Understanding the Symptoms of Gout

Gout is a form of arthritis that results in painful flare-ups. This complex form of arthritis can occur in anyone but is more common in men. Your risk for gout goes up as you age, peaking at the age of 75. When gout occurs in women, it is typically after menopause. {{1}}

Gout Uric AcidGout occurs due to a build-up of uric acid crystals in the joint. Uric acid is produced through the breakdown of purines, which are natural substances that occur when the body metabolizes certain foods in the stomach. When too much uric acid is produced, painful, needle-like crystals accumulate in the joint or surrounding tissue. This leads to several symptoms that can include:

  • Joint Pain: This is the most common symptom of gout. It typically affects the joint of the big toe but can occur anywhere. The ankles, elbows, wrists, fingers, and knees can also be affected. When a gout flare-up occurs, the first four to 12 hours are the most painful.
  • Limited Range of Motion: When the joint is affected for long periods, you may not be able to move that joint normally. Limited range of motion may be permanent, depending on the severity of your gout.
  • Lingering Discomfort: After a gout flare-up occurs, pain may continue for several days and sometimes weeks. The more attacks you have, the longer this discomfort may last.
  • Inflammation and Redness: When a joint is affected by gout, it will become tender, warm, red, and swollen. {{2}}

Gout Triggers

Gout Diet

As mentioned above, gout develops due to the breakdown of purines. These purines lead to uric acid build-up in the blood and, eventually, painful joints. Purines are present in many foods, but some foods increase your risk of gout more than others. Foods that are high in purines include:

  • Sardines
  • Anchovies
  • Mussels
  • Organ meats (like liver)
  • Salmon
  • Spinach

These foods can cause a gout flare-up, but certain medications and beverages (like beer and liquor) can trigger gout as well. These beverages also make you dehydrated, which can also spur on a gout attack. When the body is dehydrated, the kidneys cannot get rid of excess uric acid.

Gout Treatments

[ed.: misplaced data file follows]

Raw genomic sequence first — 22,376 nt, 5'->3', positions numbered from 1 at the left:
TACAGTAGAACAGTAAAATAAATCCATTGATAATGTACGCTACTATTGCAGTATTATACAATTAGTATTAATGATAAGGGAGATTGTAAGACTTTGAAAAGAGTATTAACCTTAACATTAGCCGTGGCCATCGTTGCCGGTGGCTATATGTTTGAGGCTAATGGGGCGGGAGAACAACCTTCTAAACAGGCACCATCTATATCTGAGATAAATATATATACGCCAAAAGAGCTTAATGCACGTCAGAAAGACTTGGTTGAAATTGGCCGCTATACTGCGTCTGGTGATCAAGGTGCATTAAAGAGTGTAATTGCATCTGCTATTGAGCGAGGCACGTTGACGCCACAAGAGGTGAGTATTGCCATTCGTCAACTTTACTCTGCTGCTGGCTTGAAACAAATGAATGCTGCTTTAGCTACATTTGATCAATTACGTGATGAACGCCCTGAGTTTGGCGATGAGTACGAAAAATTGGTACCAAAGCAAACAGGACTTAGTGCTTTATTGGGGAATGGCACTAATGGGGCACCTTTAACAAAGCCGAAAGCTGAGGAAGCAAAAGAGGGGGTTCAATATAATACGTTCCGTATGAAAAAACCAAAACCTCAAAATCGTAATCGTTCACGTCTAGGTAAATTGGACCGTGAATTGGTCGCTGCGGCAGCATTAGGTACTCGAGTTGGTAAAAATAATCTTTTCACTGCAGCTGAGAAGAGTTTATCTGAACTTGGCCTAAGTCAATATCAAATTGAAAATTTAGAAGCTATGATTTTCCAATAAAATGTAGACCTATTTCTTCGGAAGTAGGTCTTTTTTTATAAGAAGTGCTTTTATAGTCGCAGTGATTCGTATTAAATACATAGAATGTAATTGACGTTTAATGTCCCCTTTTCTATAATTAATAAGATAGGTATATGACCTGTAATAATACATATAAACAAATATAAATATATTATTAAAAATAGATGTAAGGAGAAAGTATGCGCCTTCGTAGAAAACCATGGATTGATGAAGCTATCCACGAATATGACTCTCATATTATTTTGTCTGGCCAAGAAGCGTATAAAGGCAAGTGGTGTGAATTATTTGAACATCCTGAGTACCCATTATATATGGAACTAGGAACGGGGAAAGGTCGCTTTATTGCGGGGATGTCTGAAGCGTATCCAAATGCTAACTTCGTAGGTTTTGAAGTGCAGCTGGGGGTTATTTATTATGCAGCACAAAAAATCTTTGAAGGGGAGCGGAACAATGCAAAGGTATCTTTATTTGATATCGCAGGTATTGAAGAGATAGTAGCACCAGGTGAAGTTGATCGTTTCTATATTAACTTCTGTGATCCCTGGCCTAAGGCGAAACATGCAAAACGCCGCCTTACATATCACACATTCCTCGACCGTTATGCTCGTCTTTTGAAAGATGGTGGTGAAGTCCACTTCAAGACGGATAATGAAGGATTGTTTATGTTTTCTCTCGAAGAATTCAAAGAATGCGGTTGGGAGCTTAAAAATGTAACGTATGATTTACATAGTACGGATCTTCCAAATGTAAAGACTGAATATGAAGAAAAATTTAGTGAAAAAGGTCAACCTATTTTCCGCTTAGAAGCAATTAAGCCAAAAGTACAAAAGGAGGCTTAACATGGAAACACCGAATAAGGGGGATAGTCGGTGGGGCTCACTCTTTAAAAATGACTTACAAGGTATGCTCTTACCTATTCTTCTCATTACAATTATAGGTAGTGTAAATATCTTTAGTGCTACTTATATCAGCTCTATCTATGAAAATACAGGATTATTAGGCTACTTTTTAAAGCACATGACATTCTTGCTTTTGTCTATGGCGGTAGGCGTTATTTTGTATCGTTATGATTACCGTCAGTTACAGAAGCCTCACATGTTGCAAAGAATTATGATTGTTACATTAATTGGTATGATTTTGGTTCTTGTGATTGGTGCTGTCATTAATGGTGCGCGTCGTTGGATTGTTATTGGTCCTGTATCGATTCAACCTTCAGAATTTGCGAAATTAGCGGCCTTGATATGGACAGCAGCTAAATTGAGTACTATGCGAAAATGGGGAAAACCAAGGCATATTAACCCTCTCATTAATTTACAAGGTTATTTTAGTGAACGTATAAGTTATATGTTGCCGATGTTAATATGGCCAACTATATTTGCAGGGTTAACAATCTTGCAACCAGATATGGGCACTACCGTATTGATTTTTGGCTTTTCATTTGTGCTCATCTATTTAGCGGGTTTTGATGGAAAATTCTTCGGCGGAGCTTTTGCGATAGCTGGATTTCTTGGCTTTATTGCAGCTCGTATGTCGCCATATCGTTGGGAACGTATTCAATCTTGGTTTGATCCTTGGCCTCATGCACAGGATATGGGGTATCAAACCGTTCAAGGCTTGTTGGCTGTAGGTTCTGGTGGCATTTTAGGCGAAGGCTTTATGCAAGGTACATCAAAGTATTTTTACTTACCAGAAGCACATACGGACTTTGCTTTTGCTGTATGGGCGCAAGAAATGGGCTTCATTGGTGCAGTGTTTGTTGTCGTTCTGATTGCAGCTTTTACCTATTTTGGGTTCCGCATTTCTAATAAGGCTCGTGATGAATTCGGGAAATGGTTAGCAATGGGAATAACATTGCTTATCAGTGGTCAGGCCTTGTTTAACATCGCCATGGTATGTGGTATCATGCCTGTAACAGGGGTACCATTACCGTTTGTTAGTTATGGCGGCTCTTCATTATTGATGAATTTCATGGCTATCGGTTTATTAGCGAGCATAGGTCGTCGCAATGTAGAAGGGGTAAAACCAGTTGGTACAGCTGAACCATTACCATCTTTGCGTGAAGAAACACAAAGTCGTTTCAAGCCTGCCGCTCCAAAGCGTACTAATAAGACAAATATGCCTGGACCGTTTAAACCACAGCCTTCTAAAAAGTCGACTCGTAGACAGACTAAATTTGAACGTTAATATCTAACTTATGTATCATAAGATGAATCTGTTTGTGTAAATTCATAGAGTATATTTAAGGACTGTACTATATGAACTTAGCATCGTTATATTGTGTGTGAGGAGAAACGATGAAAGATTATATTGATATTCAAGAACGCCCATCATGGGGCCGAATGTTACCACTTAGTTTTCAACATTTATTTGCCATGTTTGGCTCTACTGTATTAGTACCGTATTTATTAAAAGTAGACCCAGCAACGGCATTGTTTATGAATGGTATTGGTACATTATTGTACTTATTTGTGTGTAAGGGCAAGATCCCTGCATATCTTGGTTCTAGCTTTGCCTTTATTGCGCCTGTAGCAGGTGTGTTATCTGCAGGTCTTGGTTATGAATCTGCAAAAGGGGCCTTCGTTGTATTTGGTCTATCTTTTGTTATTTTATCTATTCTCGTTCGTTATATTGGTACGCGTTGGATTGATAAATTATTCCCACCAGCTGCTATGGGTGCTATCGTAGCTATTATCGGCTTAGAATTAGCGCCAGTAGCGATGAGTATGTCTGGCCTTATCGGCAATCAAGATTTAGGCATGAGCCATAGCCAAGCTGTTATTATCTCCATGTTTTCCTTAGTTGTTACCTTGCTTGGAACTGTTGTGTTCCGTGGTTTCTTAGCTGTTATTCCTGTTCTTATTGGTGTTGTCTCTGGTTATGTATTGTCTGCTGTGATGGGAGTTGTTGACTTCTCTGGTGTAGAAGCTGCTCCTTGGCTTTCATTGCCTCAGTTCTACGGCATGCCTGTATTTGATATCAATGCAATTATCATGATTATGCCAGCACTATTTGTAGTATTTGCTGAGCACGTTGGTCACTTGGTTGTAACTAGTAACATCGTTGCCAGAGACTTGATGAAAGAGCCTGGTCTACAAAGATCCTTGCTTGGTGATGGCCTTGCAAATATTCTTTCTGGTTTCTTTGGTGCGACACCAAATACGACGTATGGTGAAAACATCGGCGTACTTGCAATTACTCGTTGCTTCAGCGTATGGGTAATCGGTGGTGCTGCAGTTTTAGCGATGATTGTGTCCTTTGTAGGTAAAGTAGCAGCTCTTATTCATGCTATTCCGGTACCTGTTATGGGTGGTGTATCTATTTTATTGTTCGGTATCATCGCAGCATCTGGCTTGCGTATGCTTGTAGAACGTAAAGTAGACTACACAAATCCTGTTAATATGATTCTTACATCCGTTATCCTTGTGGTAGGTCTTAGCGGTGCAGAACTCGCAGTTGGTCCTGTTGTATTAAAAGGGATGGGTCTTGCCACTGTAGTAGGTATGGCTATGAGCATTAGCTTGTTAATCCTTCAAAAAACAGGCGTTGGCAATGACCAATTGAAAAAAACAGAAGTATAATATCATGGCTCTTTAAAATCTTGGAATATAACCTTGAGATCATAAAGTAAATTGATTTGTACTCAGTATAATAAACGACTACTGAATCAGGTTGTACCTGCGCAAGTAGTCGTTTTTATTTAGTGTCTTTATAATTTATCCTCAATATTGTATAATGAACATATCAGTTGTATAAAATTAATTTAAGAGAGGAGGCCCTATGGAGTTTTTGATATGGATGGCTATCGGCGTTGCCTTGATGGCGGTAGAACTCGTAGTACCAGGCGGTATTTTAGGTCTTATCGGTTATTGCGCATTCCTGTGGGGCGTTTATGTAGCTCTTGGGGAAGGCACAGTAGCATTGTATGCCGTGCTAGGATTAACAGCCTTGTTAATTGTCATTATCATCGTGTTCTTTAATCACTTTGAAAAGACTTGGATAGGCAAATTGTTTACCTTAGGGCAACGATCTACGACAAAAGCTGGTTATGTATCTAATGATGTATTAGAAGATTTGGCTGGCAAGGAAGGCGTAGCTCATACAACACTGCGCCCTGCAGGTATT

If you need to go to the hospital for another medical condition, it is important to tell your healthcare providers that you suffer from gout. If you require surgery or have pneumonia, certain procedures can cause uric acid levels to rise in the bloodstream. Experiencing a gout attack in the hospital can worsen your condition. {{3}}

Read on to learn more about ways to manage your pain while living with gout.

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Apply Ice

Gout is an inflammatory condition, so ice can help reduce swelling and redness to any affected joint. Ice can be used alongside other pain management techniques to treat mild symptoms of gout. If your gout pain isn’t too severe, you can try cold packs or compresses to help with aches and pains. You can wrap ice cubes in a thin towel and apply it to the affected joint. A bag of frozen peas or vegetables can work as well. Apply the ice for up to 20 minutes. You can do this several times a day to help relieve pain. Do not use this method if you have diabetes-related nerve problems. {{4}}

Elevation

Elevating your foot can also help reduce inflammation and swelling caused by gout. If you are experiencing a flare-up, doctors recommend raising the affected joint (most likely the foot) higher than your chest. Leg elevation helps swelling due to the force of gravity moving fluid towards your heart. You may need to elevate the joint a few times a day for 20 minutes at a time. Gout attacks often occur at night, so it can be helpful to prop your foot on a few pillows while you sleep. {{5}}

Get Some Rest

It is important to remain rested and relaxed when experiencing a gout attack. You want to keep the joint as immobile as possible to prevent further painful symptoms. Stress can aggravate gout, so you may want to participate in activities that calm you to help lessen the effects of a flare-up. {{4}}

Gout TriggersTweak Your Diet